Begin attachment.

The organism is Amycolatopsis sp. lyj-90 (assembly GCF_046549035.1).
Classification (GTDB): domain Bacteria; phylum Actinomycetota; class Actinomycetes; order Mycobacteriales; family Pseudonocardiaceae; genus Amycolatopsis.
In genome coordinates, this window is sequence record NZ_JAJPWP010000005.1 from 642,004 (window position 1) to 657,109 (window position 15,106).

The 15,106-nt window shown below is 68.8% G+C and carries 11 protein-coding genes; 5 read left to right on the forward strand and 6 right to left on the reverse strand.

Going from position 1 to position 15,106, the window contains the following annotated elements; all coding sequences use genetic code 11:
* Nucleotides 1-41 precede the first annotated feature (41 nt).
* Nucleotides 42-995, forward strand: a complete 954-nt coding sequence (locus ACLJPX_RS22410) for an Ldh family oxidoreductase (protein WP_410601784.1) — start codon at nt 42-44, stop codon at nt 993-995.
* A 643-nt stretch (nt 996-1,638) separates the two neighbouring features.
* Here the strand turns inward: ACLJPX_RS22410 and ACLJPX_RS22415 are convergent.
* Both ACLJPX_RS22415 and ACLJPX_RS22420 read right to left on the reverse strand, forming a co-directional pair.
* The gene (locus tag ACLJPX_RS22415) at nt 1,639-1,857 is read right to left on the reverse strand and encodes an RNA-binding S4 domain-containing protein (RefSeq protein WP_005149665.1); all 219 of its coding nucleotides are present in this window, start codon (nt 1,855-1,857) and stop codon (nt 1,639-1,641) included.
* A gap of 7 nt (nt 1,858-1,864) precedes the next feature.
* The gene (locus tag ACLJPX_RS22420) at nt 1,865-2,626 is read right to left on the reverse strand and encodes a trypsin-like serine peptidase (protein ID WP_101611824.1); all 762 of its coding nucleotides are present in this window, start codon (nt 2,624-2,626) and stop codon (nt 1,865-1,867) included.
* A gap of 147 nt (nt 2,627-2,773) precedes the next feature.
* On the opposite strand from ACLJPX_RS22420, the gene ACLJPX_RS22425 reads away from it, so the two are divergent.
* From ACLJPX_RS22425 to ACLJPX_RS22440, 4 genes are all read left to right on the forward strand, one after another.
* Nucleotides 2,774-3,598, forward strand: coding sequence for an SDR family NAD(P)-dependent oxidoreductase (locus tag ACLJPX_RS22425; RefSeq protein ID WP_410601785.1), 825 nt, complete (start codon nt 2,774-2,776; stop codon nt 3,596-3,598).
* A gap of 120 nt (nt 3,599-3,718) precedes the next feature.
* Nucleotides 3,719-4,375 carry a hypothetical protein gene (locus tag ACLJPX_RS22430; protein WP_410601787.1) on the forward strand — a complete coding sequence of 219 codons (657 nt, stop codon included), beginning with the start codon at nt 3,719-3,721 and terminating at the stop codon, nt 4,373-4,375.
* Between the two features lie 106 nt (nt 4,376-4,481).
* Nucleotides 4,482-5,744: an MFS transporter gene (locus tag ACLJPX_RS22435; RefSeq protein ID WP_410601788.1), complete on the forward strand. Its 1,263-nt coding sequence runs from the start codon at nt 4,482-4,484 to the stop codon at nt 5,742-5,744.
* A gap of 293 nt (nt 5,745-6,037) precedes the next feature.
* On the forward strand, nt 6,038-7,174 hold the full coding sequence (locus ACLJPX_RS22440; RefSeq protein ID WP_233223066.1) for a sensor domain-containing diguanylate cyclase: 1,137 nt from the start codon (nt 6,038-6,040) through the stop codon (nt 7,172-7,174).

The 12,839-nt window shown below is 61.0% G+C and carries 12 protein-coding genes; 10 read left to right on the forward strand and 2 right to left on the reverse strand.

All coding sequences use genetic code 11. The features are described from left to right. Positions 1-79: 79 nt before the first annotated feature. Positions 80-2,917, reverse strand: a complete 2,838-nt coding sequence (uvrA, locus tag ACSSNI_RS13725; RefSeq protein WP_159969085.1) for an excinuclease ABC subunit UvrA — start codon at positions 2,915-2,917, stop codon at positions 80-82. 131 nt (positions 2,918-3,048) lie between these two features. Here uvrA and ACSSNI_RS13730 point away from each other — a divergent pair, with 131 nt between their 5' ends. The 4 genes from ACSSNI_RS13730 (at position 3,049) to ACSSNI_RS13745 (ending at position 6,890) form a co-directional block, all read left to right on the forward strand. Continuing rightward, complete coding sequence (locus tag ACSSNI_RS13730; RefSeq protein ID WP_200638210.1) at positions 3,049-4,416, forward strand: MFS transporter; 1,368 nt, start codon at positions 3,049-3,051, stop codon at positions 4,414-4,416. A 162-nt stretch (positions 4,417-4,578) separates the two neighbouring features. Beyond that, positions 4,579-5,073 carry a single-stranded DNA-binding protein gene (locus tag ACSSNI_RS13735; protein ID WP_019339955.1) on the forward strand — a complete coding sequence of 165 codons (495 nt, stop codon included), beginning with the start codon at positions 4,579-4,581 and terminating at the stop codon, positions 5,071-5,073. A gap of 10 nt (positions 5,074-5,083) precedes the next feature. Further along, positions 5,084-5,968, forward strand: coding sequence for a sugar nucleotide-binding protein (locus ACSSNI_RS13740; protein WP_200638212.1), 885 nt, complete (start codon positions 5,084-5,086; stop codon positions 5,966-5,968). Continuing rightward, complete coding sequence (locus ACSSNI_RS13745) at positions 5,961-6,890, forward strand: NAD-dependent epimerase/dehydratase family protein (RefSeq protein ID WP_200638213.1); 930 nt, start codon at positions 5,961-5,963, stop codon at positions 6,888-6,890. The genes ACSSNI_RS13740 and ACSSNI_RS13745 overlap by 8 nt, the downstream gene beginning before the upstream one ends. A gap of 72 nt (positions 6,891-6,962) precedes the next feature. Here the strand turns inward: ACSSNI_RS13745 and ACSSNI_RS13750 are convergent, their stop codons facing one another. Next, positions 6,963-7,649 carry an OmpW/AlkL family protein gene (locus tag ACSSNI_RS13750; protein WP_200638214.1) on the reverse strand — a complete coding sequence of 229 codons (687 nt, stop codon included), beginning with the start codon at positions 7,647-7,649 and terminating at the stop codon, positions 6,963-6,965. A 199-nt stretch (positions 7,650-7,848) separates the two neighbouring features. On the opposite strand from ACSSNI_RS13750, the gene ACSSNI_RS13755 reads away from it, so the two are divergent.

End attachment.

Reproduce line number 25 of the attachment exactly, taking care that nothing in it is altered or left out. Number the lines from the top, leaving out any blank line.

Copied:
All coding sequences use genetic code 11. The features are described from left to right. Positions 1-79: 79 nt before the first annotated feature. Positions 80-2,917, reverse strand: a complete 2,838-nt coding sequence (uvrA, locus tag ACSSNI_RS13725; RefSeq protein WP_159969085.1) for an excinuclease ABC subunit UvrA — start codon at positions 2,915-2,917, stop codon at positions 80-82. 131 nt (positions 2,918-3,048) lie between these two features. Here uvrA and ACSSNI_RS13730 point away from each other — a divergent pair, with 131 nt between their 5' ends. The 4 genes from ACSSNI_RS13730 (at position 3,049) to ACSSNI_RS13745 (ending at position 6,890) form a co-directional block, all read left to right on the forward strand. Continuing rightward, complete coding sequence (locus tag ACSSNI_RS13730; RefSeq protein ID WP_200638210.1) at positions 3,049-4,416, forward strand: MFS transporter; 1,368 nt, start codon at positions 3,049-3,051, stop codon at positions 4,414-4,416. A 162-nt stretch (positions 4,417-4,578) separates the two neighbouring features. Beyond that, positions 4,579-5,073 carry a single-stranded DNA-binding protein gene (locus tag ACSSNI_RS13735; protein ID WP_019339955.1) on the forward strand — a complete coding sequence of 165 codons (495 nt, stop codon included), beginning with the start codon at positions 4,579-4,581 and terminating at the stop codon, positions 5,071-5,073. A gap of 10 nt (positions 5,074-5,083) precedes the next feature. Further along, positions 5,084-5,968, forward strand: coding sequence for a sugar nucleotide-binding protein (locus ACSSNI_RS13740; protein WP_200638212.1), 885 nt, complete (start codon positions 5,084-5,086; stop codon positions 5,966-5,968). Continuing rightward, complete coding sequence (locus ACSSNI_RS13745) at positions 5,961-6,890, forward strand: NAD-dependent epimerase/dehydratase family protein (RefSeq protein ID WP_200638213.1); 930 nt, start codon at positions 5,961-5,963, stop codon at positions 6,888-6,890. The genes ACSSNI_RS13740 and ACSSNI_RS13745 overlap by 8 nt, the downstream gene beginning before the upstream one ends. A gap of 72 nt (positions 6,891-6,962) precedes the next feature. Here the strand turns inward: ACSSNI_RS13745 and ACSSNI_RS13750 are convergent, their stop codons facing one another. Next, positions 6,963-7,649 carry an OmpW/AlkL family protein gene (locus tag ACSSNI_RS13750; protein WP_200638214.1) on the reverse strand — a complete coding sequence of 229 codons (687 nt, stop codon included), beginning with the start codon at positions 7,647-7,649 and terminating at the stop codon, positions 6,963-6,965. A 199-nt stretch (positions 7,650-7,848) separates the two neighbouring features. On the opposite strand from ACSSNI_RS13750, the gene ACSSNI_RS13755 reads away from it, so the two are divergent.